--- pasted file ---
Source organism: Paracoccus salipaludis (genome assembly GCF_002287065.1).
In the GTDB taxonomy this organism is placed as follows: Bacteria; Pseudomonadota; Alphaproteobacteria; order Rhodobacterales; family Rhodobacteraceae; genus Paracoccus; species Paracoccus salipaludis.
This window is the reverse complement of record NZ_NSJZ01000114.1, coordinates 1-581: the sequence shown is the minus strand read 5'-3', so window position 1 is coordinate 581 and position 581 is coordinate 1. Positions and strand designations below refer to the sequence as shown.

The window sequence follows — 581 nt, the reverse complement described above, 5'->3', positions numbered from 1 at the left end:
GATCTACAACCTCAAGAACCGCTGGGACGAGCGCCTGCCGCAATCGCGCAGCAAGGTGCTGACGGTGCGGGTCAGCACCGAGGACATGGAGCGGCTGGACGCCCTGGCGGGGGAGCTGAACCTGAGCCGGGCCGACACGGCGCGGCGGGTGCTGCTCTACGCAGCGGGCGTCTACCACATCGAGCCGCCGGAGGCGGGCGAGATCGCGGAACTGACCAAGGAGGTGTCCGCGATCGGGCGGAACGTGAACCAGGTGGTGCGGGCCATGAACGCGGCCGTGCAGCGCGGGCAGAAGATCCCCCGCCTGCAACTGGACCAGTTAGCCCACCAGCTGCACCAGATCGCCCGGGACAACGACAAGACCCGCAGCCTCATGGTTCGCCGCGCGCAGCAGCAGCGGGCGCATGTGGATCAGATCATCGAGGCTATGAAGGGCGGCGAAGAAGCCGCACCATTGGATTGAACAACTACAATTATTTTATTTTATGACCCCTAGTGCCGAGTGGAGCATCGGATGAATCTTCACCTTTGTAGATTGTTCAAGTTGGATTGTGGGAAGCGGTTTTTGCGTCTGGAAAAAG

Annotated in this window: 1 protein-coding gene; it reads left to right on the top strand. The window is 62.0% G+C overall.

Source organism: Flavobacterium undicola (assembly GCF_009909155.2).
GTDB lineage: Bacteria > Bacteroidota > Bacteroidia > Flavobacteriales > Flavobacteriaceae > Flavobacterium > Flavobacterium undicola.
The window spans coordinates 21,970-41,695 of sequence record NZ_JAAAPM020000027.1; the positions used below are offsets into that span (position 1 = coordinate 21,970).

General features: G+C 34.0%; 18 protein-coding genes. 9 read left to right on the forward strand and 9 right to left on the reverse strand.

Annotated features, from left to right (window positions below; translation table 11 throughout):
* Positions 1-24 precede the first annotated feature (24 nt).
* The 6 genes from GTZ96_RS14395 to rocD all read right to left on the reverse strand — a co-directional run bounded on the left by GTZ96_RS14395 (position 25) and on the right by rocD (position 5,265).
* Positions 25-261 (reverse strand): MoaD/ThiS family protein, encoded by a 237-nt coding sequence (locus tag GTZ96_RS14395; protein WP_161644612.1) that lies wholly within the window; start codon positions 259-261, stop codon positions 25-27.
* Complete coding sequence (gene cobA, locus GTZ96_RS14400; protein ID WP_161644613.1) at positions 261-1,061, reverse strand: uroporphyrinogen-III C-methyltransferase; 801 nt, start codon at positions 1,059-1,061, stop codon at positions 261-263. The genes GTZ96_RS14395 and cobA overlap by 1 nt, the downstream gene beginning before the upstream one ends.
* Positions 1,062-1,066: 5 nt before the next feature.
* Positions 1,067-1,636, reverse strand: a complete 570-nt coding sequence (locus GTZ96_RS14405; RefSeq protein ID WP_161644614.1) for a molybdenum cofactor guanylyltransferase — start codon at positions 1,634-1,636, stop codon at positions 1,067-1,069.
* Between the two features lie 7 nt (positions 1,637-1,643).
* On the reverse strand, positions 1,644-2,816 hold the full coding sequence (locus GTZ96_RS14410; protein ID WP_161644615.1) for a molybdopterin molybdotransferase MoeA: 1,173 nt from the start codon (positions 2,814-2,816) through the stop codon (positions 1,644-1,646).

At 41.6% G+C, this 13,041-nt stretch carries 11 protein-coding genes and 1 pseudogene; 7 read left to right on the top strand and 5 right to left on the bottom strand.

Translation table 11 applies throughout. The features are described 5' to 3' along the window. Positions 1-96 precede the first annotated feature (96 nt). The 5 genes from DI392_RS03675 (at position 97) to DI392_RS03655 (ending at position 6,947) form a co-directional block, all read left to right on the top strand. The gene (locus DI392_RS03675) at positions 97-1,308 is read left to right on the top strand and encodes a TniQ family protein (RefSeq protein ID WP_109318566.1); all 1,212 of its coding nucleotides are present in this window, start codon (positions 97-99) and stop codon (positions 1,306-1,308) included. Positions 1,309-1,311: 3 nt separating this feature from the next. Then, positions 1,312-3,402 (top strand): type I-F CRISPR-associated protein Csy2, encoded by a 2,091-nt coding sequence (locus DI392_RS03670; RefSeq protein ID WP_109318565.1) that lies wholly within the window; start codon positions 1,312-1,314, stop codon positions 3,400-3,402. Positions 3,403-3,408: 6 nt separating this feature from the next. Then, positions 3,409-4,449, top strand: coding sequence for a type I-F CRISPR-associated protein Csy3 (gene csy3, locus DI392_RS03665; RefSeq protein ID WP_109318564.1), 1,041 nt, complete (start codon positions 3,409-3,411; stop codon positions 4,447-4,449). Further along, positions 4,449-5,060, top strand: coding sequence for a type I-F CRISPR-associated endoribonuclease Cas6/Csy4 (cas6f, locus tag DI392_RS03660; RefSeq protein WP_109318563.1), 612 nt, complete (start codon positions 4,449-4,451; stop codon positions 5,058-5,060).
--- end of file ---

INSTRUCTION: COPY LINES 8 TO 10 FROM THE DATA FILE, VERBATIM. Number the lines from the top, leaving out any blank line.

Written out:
GTDB lineage: Bacteria > Bacteroidota > Bacteroidia > Flavobacteriales > Flavobacteriaceae > Flavobacterium > Flavobacterium undicola.
The window spans coordinates 21,970-41,695 of sequence record NZ_JAAAPM020000027.1; the positions used below are offsets into that span (position 1 = coordinate 21,970).

General features: G+C 34.0%; 18 protein-coding genes. 9 read left to right on the forward strand and 9 right to left on the reverse strand.